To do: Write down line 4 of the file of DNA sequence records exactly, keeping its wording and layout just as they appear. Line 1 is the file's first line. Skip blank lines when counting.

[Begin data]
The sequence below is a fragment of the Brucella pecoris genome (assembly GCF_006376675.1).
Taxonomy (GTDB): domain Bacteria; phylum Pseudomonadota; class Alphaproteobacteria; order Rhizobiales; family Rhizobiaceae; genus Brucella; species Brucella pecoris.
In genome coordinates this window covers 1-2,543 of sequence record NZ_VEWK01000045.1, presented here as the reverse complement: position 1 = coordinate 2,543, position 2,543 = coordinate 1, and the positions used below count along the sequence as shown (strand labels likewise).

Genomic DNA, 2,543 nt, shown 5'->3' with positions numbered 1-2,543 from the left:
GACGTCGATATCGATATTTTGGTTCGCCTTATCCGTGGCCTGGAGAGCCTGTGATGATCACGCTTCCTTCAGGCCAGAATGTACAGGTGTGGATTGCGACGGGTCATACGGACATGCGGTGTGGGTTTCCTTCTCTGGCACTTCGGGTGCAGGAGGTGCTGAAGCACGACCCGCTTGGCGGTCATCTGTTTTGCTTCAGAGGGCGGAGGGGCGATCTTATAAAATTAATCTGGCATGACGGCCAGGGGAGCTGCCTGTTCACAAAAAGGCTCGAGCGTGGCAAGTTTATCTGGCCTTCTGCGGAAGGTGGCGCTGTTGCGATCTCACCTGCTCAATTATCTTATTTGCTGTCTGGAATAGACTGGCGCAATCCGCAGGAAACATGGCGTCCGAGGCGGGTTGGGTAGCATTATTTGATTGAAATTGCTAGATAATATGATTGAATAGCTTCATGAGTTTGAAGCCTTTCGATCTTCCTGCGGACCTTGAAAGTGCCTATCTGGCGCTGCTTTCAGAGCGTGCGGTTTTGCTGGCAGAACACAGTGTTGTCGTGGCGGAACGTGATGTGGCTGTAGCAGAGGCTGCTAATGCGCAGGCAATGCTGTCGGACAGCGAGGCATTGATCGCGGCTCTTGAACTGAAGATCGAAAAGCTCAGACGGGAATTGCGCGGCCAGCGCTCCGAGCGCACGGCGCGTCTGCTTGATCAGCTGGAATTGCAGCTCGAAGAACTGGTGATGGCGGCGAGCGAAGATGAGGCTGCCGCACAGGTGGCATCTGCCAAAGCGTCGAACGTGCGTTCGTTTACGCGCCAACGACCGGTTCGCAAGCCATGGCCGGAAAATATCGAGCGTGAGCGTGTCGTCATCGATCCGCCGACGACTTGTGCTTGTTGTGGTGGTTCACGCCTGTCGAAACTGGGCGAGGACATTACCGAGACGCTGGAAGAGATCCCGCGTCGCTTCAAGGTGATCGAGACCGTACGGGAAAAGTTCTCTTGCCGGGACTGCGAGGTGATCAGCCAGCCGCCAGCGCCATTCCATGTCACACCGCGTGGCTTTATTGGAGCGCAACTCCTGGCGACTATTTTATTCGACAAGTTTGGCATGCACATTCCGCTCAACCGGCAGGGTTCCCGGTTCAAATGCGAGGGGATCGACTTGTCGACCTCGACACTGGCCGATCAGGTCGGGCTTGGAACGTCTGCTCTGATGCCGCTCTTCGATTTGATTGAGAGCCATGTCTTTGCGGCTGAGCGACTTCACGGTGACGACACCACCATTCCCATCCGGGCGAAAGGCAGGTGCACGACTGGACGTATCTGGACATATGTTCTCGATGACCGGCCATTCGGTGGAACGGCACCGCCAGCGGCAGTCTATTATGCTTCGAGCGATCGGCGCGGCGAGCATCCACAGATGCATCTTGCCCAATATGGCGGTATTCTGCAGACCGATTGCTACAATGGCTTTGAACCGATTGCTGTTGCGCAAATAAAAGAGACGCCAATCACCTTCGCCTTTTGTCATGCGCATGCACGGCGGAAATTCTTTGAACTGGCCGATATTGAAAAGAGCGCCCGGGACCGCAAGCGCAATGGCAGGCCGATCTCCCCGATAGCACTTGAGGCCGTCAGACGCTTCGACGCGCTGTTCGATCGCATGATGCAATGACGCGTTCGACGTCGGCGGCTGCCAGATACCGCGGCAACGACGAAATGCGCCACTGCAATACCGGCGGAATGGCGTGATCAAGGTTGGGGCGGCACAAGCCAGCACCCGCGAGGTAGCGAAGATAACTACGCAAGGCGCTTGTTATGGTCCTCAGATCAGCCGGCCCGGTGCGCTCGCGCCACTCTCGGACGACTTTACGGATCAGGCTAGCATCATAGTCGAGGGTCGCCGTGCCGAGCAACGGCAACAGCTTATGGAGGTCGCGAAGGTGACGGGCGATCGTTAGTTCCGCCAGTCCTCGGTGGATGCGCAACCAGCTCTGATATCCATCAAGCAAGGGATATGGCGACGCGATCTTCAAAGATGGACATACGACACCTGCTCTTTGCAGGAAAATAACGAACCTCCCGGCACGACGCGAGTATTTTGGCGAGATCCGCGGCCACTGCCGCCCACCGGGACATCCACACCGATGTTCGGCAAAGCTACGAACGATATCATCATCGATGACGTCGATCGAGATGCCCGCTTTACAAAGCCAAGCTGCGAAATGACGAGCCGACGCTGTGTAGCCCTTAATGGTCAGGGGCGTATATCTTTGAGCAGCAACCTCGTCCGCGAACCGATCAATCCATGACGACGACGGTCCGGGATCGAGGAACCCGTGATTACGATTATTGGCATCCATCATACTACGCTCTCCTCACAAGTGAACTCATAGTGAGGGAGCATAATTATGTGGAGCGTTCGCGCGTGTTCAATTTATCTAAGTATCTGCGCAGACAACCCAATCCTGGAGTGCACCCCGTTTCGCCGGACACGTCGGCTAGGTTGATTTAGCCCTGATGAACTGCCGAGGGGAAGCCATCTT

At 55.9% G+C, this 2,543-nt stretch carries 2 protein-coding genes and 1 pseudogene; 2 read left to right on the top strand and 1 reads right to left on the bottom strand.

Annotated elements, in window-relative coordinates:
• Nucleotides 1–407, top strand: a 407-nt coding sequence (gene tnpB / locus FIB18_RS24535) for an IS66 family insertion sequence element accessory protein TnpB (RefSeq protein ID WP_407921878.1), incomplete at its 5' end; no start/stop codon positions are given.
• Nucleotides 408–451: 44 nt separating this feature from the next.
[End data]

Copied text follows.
Genomic DNA, 2,543 nt, shown 5'->3' with positions numbered 1-2,543 from the left: